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I am writing a comparefiles subroutine in Perl that reads a line of text from one file (f1) and then searches for it in another (f2) in the normal O(n^2) way.

sub comparefiles {
    my($f1, $f2) = @_;
    while(<f1>) {
        # reset f2 to the beginning of the file
        while(<f2>) {

sub someother {
    open (one, "<one.out");
    open (two, "<two.out");
    &comparefiles(&one, &two);

I have two questions

  • How do I pass the file handles to the subroutine? In the above code, I have used them as scalars. Is that the correct way?
  • How do I reset the file pointer f2 to the beginning of the file at the position marked in the comment above?
share|improve this question
Why not avoid the problem and make the program O(n) by using a hash?? – reinierpost Aug 27 '10 at 12:31
@reinierpost: I plan to do those optimizations sometime later. – Lazer Aug 27 '10 at 13:19
up vote 8 down vote accepted

First of all start every time your script with :

use strict;
use warnings;

Use lexical filehandle, three args open and test the result :

open my $fh1 , '<' , $filename1 or die "can't open '$filename1' for reading : $!";

Then you can pass the filehandles to the sub :

comparefiles($fh1, $fh2);

To rewind the file use the seek function (perldoc -f seek)

seek $fh, 0, 0;
share|improve this answer

If the files are small enough to fit in memory, you might consider storing the lines in a hash, which would prevent the need for O(n^2) searching.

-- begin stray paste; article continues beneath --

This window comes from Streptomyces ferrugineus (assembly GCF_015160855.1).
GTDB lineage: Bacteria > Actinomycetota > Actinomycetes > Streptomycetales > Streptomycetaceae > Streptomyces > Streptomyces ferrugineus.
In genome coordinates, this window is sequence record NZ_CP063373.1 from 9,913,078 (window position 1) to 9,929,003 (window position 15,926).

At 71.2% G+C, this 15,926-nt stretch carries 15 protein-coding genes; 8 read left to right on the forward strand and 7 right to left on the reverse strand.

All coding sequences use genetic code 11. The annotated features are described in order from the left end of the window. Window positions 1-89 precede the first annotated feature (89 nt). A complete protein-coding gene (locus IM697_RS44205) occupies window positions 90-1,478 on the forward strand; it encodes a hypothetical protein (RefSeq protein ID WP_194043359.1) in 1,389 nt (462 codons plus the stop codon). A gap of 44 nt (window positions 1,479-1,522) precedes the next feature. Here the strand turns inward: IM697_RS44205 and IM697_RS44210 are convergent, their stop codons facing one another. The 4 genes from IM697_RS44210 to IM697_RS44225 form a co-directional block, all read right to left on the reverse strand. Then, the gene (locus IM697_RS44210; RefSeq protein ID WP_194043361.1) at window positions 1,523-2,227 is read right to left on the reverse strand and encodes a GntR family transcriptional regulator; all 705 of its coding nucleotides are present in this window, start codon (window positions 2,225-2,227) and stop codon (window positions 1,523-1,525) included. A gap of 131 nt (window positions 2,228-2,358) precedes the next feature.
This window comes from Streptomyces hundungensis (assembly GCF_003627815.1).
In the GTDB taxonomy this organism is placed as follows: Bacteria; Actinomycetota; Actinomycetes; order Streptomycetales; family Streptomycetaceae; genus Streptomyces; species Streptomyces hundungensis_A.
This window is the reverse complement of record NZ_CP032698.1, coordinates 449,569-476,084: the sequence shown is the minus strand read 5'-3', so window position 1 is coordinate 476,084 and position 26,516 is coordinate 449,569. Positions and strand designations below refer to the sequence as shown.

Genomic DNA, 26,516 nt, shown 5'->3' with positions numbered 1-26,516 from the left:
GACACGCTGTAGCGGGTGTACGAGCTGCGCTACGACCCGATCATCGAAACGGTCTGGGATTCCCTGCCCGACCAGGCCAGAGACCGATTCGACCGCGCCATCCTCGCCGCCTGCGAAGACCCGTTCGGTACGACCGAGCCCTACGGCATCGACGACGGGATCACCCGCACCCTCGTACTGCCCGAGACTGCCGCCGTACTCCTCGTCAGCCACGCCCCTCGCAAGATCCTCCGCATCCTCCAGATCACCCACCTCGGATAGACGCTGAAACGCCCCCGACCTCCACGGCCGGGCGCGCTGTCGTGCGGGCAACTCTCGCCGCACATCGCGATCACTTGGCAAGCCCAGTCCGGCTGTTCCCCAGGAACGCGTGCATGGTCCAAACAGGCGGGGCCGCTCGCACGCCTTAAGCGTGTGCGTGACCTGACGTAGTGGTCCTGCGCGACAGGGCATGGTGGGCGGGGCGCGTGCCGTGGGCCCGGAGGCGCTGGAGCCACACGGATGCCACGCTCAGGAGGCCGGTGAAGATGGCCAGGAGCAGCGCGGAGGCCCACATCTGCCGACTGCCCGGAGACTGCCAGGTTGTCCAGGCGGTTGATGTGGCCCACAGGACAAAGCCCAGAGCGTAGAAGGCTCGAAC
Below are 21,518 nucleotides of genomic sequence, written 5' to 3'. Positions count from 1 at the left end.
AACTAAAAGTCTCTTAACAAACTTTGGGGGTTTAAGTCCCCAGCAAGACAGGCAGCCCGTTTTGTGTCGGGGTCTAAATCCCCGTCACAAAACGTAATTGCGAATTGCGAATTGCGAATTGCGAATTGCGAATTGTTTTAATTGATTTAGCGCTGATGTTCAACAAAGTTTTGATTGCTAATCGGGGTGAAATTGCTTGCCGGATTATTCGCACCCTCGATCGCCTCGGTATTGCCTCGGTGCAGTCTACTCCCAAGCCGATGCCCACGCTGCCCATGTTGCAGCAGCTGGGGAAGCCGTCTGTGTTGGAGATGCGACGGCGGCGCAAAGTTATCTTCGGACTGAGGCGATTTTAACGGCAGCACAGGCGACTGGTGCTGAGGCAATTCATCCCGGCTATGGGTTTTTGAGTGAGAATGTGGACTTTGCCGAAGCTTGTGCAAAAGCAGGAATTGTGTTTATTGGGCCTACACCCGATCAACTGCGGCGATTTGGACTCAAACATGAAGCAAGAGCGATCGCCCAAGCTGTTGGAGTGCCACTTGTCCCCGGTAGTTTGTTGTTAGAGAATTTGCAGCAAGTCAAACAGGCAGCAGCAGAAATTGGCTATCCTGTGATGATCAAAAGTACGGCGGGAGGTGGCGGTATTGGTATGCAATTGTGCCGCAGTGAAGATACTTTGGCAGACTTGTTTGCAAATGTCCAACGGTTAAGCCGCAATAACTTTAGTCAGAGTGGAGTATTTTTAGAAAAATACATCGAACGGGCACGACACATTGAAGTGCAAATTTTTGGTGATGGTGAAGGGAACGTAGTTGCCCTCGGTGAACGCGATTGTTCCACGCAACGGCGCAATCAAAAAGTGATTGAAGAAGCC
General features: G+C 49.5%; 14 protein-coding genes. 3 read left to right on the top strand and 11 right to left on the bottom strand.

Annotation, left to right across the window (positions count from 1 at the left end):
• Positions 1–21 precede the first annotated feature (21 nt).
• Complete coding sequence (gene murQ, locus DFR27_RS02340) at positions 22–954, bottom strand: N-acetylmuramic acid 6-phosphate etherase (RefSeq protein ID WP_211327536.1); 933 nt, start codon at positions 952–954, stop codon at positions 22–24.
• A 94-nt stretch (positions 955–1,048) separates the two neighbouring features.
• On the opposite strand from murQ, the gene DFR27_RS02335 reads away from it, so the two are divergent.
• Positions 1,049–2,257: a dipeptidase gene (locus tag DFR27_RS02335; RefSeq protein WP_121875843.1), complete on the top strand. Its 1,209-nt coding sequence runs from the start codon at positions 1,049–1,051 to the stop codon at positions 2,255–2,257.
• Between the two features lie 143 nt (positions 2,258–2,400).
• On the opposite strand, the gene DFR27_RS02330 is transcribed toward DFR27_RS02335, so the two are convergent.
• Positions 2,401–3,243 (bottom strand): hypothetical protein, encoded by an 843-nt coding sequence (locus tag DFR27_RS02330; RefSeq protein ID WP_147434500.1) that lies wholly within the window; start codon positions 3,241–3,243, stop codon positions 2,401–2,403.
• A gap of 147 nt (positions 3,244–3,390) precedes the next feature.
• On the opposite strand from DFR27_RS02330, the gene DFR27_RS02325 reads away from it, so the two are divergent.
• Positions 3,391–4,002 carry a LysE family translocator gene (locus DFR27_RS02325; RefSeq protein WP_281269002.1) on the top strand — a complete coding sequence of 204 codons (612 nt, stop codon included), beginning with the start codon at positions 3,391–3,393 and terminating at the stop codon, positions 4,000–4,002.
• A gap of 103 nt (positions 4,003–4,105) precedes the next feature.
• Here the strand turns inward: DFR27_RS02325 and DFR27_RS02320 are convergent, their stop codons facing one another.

Within the framework of your existing approach, I would advise against nesting your file reading loops -- perhaps on aesthetic grounds if nothing else. Instead, put the inner loop in a subroutine.

use strict;
use warnings;

# Works for 2 or more files.

sub analyze_files {
    my @file_names = @_;
    my @handles = map { open my $h, '<', $_; $h } @_;
    my $fh = shift @handles;

    while (my $line = <$fh>) {
        my @line_numbers = map { find_in_file($_, $line) } @handles;
        print join("\t", @line_numbers, $line);

# Takes a file handle and a line to hunt for.
# Returns line number if the line is found.
sub find_in_file {
    my ($fh, $find_this) = @_;
    seek $fh, 0, 0;
    while (my $line = <$fh>){
        return $. if $line eq $find_this;
    return -1; # Not found.
share|improve this answer

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